King began studying the genetics of breast cancer in the mid-1970s, years before any gene had been linked with any type of cancer. Scientists knew that genetics played some role in cancer—physicians since the ancient Greeks have known that some cancers run in families. King's research led her to conclude that an inherited predisposition to breast cancer was probably caused, in most cases, by a mutation in just one or two genes. By studying affected families, she estimated that a woman who inherited mutations in this as-yet unknown gene had an 82 percent risk of developing breast cancer by age 70. If that gene were known, women with a family history of breast cancer could be tested to determine if they were at risk.

As King later wrote, "the best way to demonstrate the existence of such a [cancer pre-disposing] gene was to find it." It took her 17 years, but, in 1990, King and her colleagues published a breakthrough paper that narrowed down the location of this breast cancer gene to a region of chromosome 17. A few years later, both King and a competing group from the company Myriad Genetics finally managed to isolate the gene itself, which King named BRCA1. (In a controversial move, Myriad took out patents on this gene, which were eventually invalidated by the Supreme Court in 2013.) Genetic testing for mutations in BRCA1 is now standard for women with a family history of breast cancer.

Joan Steitz, a biochemist at Yale University, did her Nobel-caliber work in the late '70s and early '80s—about two decades before her husband, Thomas Steitz, did the work that won him the Nobel. Tom Steitz won for his pioneering studies of the ribosome, a key piece of cellular machinery that converts genetic information, encoded in our DNA, into the working parts of a cell. Joan Steitz also made a fundamental discovery about the way in which our genes are expressed. Genes, just like the raw footage of a Hollywood movie, need to be spliced to create the final product. Joan Steitz discovered the components of the cell that do the splicing, which she and her team described in a key 1980 paper.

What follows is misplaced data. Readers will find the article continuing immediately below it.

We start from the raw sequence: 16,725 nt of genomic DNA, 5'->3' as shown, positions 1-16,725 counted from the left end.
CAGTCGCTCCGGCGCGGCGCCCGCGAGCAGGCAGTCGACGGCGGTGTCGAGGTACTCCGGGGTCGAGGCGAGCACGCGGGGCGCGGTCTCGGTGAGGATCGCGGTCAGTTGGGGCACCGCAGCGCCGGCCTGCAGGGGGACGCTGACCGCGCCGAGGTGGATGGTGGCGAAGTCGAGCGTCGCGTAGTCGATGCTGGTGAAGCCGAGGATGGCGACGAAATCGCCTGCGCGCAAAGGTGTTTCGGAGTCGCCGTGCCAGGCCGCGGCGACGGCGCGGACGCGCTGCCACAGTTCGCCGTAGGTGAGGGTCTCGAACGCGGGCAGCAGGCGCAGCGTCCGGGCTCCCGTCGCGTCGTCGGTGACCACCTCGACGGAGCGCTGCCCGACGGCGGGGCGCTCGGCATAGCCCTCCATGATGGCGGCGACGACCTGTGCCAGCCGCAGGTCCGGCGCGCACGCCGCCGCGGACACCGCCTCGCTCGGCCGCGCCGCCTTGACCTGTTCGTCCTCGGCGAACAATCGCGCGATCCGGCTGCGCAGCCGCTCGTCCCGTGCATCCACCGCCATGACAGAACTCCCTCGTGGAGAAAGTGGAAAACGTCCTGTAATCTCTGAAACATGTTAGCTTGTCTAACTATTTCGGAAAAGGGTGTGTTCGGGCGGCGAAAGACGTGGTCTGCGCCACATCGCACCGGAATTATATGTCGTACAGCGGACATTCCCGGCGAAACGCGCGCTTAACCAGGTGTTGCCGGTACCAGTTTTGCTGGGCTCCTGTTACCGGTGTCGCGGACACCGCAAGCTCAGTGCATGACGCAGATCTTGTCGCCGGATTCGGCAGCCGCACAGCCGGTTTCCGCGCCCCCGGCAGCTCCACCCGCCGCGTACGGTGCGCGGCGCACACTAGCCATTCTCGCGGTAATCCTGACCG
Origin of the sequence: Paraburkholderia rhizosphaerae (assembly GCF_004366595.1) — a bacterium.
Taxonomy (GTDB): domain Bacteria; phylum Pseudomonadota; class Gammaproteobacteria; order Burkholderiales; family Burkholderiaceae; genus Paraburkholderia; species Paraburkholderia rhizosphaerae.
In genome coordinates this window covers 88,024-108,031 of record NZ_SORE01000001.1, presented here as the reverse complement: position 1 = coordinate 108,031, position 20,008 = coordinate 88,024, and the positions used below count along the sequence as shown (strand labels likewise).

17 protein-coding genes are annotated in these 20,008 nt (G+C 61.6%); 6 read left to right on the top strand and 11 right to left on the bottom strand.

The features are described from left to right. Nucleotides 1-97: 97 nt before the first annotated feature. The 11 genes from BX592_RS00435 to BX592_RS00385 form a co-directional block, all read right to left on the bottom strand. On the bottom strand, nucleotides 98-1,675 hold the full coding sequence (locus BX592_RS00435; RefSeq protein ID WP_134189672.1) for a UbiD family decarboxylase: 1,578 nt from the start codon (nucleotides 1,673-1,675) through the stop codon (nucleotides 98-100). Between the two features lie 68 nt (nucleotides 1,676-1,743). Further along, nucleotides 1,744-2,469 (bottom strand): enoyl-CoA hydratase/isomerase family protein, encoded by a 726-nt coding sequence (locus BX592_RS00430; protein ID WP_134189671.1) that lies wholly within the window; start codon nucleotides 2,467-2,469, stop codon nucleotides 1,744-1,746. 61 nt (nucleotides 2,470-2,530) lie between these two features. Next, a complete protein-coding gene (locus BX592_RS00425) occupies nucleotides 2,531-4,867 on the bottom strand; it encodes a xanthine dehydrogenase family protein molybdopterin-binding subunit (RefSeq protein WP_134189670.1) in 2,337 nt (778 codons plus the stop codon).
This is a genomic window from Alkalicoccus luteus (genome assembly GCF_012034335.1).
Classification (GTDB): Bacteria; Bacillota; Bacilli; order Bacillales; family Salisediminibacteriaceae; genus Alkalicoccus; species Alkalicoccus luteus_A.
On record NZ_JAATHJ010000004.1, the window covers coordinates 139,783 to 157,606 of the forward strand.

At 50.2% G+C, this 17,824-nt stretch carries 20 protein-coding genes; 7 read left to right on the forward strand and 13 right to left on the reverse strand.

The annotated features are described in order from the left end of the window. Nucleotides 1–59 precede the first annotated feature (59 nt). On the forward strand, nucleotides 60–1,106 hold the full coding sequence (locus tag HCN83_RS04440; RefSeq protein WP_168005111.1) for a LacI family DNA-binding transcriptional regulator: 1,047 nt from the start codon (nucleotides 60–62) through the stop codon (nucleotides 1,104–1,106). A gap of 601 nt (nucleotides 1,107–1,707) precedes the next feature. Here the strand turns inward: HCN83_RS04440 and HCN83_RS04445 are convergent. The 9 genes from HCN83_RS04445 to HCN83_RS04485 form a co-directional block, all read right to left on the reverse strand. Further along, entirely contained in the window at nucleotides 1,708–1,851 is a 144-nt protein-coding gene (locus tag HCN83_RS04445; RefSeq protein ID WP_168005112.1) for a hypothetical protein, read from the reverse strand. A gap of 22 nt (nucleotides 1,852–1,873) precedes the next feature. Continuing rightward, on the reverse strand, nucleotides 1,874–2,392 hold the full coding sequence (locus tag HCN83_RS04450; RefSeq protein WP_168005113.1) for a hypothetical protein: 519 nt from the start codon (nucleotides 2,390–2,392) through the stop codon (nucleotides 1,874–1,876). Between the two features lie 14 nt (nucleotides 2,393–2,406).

At the time Steitz made her discovery, the fact that genes were spliced was well-known, but the complex and subtle biological role of gene splicing was not appreciated. Mutations that affect gene splicing have now been linked with diseases ranging from cancer to depression and schizophrenia. Scientists now understand that one gene can be spliced in different ways to produce different functional forms. We carry about 20,000 protein-encoding genes, but these genes are expressed as more than 80,000 distinct versions. Joan Steitz's work is critical for understanding how this complex biology takes place, and certainly deserves a Nobel Prize in chemistry or medicine.

While Joan Steitz hasn't won the Nobel, both she and King have won the Pearl Meister Greengard Prize—a prize established by Nobel laureate Paul Greengard, who used his Nobel money to set up a prize that "recognizes the accomplishment of outstanding women scientists." This is something the Nobel prize committees have repeatedly failed to do. It's true that women in science still face discriminatory barriers that prevent them from pursuing a career in science, which means that fewer women than men hold senior positions in research labs. In spite of this, there are enough women who have made Nobel-caliber discoveries for the Nobel committees to choose from. A science prize that neglects the contributions of women is a prize that deserves to be ignored.